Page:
Rick Jones said...

Steve said:

>...what is government for if not for shoring up the markets when they face annihilation?

Well, how about "establish Justice, insure domestic Tranquility, provide for the common defence, promote the general Welfare, and secure the Blessings of Liberty".

Nothing in there about shoring up markets.

Ron Gruner said...

A perspective from 1931...

President Hoover and Treasury Secretary Mellon were both Liquidationists believing the system would eventually recover, far stronger. In his memoirs Herbert Hoover wrote that Mellon told him to, “liquidate labor, liquidate stocks, liquidate farmers, liquidate real estate. It will purge the rottenness out of the system. High costs of living and high living will come down. People will work harder, live a more moral life. Values will be adjusted, and enterprising people will pick up from less competent people.”

Abandoning the economy didn't work for Hoover. It was Roosevelt's New Deal which pulled the nation out of the Depression.

steve said...

"Well, how about "establish Justice, insure domestic Tranquility, provide for the common defence, promote the general Welfare, and secure the Blessings of Liberty"."

Thank you Rick, I know my Constitution and I agree with you.

Having said that, I will remind you that in roughly two weeks stocks dropped 30%, the quickest in history and that PALED to the destruction in the bond market. We were in full blown off the
precipice mode. WAY worse than '08. So to have the feds come in and backstop was IMHO a damn good idea that will save much consternation.

No, they did not HAVE TO. It's not in the constitution but I for one am glad they did.

Rick Jones said...

Steve said:

>No, they did not HAVE TO. It's not in the constitution but I for one am glad they did.

OK. But that's a far cry from: ...what is government for if not for shoring up the markets when they face annihilation?

steve said...

Roger that. My bad.

Rick Jones said...

@Ron Gruner:

I always had this idea that Herbert Hoover was the guy who screwed up the great depression.

I recently read a book review of his biography, "Hoover: An Extraordinary Life in Extraordinary Times," by Kenneth Whyte. It gave me an entirely new perspective on the man, and now that book is on my reading list.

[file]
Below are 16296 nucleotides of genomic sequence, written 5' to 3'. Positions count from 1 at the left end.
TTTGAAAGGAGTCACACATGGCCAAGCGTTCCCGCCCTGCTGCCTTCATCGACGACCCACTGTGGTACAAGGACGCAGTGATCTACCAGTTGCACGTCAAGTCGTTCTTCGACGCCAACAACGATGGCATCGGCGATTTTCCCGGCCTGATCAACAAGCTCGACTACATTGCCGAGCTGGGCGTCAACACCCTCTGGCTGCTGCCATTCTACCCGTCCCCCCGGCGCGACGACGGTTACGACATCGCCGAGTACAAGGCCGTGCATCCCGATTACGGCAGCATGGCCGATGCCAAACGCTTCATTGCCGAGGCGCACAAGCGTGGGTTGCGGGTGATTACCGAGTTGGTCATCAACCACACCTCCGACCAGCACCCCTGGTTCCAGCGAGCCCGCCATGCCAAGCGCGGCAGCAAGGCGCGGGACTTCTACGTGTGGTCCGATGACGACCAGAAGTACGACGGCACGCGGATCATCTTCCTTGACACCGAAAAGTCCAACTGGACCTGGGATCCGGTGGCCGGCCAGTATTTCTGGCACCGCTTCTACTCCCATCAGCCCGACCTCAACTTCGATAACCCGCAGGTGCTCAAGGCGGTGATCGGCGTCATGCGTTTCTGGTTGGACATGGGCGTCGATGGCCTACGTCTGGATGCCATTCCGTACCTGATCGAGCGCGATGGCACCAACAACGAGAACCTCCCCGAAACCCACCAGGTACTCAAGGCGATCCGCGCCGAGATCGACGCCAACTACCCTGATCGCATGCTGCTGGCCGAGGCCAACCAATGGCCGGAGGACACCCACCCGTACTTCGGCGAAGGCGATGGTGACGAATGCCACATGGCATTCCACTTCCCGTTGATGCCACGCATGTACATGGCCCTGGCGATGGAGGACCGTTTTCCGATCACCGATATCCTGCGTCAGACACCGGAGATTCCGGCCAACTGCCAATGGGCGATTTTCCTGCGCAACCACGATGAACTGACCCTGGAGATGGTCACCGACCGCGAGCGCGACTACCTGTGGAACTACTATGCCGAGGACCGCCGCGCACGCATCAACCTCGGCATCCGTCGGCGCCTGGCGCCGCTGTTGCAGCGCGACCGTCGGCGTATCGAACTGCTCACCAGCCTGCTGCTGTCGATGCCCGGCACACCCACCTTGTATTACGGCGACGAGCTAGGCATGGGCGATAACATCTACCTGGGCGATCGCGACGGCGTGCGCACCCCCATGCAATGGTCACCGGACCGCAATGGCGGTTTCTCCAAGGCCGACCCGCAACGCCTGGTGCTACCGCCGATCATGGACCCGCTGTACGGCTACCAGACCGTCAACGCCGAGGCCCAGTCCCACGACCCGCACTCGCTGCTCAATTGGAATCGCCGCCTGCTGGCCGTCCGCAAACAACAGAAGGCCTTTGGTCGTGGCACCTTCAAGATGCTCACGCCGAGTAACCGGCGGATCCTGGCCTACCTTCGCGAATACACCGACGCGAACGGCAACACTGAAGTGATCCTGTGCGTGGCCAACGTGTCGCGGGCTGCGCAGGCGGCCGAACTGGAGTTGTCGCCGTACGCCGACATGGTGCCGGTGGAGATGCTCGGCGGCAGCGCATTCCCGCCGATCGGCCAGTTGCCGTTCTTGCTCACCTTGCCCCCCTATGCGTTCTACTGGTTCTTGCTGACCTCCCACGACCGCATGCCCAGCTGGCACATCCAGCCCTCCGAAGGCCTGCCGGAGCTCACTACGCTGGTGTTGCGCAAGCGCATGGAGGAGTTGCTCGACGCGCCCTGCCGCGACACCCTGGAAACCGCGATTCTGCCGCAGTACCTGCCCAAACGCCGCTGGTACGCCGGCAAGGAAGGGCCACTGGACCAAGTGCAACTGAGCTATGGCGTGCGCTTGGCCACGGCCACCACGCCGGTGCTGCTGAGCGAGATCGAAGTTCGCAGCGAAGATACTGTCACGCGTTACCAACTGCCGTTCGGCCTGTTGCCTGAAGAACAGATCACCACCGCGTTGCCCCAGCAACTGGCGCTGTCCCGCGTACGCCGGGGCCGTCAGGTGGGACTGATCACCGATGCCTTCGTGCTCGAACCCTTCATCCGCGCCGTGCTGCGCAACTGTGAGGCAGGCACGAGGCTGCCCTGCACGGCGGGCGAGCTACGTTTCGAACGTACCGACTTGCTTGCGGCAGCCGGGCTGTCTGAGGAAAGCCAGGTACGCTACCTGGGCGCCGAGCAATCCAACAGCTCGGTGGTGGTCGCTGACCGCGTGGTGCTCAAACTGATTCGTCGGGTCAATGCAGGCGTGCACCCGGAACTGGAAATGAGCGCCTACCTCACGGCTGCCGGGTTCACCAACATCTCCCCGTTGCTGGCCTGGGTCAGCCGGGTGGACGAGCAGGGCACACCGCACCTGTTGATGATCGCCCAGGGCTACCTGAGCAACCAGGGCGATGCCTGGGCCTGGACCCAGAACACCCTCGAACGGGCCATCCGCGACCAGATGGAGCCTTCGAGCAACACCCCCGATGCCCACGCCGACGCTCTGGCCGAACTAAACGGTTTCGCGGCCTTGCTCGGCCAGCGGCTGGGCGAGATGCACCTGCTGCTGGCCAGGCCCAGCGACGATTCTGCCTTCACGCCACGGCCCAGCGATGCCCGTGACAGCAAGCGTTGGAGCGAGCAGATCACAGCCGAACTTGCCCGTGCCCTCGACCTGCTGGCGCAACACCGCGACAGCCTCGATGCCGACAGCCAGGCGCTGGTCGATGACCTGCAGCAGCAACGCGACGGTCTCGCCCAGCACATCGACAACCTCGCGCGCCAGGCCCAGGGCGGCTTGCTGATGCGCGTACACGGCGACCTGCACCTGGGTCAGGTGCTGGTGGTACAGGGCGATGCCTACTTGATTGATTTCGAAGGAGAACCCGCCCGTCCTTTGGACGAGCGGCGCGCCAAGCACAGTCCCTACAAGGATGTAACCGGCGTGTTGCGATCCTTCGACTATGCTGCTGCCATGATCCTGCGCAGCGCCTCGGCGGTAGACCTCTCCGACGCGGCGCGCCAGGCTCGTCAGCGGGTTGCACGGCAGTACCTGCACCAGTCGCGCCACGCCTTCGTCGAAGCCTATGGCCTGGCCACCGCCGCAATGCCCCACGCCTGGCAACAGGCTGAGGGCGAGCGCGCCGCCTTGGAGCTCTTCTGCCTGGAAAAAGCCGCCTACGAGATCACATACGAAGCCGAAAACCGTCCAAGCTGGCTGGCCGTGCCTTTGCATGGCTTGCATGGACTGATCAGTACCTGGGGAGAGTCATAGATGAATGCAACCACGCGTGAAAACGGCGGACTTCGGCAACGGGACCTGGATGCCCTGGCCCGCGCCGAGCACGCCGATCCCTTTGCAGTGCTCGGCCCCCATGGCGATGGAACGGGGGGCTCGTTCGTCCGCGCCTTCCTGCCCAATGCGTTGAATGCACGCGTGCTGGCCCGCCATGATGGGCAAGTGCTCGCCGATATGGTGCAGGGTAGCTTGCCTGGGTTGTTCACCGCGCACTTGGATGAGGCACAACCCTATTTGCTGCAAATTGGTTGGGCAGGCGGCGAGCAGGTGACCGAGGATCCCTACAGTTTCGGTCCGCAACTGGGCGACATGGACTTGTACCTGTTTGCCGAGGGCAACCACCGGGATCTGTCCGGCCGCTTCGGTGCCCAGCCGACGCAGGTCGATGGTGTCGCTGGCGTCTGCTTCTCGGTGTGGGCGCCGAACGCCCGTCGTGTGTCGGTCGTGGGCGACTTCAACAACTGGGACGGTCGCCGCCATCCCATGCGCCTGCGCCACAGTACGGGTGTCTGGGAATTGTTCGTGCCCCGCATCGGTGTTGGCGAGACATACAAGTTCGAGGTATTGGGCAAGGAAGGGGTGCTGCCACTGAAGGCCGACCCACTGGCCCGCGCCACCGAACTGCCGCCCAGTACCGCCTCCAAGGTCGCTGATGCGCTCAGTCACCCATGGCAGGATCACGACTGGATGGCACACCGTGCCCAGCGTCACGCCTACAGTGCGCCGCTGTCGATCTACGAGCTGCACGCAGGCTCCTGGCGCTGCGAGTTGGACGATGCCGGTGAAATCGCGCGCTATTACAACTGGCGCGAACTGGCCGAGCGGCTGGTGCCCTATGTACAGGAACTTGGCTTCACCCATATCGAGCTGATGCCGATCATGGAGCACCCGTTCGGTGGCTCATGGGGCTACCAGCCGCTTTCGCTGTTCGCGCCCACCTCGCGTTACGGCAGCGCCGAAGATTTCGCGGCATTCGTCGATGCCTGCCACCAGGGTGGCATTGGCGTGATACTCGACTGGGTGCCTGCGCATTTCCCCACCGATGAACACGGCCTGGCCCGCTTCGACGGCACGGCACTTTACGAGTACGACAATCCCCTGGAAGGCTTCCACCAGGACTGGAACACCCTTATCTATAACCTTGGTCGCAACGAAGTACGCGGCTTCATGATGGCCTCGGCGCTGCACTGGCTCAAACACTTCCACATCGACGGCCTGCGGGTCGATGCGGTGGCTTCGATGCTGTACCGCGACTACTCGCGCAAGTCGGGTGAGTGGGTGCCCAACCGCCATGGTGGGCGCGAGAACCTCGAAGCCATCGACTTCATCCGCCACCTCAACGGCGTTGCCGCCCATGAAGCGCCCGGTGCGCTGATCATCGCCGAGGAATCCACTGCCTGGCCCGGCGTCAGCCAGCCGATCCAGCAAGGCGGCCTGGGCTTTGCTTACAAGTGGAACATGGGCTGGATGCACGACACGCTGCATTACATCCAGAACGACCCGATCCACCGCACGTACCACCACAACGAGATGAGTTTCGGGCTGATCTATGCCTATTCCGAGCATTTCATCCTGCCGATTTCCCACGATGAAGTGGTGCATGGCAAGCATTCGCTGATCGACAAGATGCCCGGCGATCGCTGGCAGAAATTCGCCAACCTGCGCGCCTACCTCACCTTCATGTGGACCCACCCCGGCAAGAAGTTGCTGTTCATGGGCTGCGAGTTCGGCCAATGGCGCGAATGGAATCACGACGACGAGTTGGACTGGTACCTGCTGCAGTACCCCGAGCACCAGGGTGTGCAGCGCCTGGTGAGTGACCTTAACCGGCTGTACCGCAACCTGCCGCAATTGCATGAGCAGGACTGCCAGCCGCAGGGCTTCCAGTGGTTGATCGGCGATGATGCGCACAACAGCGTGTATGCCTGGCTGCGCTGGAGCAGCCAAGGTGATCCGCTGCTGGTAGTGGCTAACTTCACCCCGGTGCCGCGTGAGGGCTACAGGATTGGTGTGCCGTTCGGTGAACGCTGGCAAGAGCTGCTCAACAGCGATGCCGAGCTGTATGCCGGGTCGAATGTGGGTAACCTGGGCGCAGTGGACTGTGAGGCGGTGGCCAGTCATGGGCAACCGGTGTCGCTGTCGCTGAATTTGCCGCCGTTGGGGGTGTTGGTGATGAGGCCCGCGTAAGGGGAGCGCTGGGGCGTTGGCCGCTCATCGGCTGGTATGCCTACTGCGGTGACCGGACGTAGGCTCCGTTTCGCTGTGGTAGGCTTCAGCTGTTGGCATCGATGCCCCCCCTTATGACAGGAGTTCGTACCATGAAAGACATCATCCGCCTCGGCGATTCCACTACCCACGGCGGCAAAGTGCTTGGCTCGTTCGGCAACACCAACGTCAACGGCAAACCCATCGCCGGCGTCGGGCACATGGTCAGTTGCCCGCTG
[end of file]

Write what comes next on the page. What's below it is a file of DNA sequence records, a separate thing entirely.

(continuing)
Here's the link to the review:

Book Review: Hoover

Rick Jones said...

Johnny Bee Dawg said:

>Curious thing...this is a "pandemic" with worldwide empty hospitals.

Yo Dawg,

The definition of a pandemic has nothing to do with filling hospitals. It has to do with crossing many national boundaries or state boundaries.

Johnny Bee Dawg said...

Empty hospitals.
“Pandemic”

randy said...

https://www.wsj.com/articles/amid-life-in-lockdown-theres-joy-in-having-the-family-together-11586484300?shareToken=st3b15c3ed76344ec3b9654d0736e7fc72

Amid Life in Lockdown, There’s Joy in Having the Family Together
Against the sad backdrop of the coronavirus, parents are discovering—or rediscovering—the pleasure of spending time with their children

“There’s a sense of shared vulnerability, and it’s when we’re vulnerable that we connect to each other, because that’s when we realize we really need each other,”

-------

Gotta agree. Our son recently graduated, got a great job in another city, fully launched. Proud but sad we wouldn't spend time together easily. But with lockdown he's spent the last month with us. We've enjoyed dinners, conversation, running, fishing and a good bit of whiskey - it's been an absolute wonderful gift of time.

Johnny Bee Dawg said...

OPEC agrees to largest ever oil production cut in history. 9.7 million barrels per day.
Trump was right again, and he got those negotiations going.

Virus is a bust. Economy begging to open.
Relief payments going out.
Might give the markets a little boost.

We will just have to see.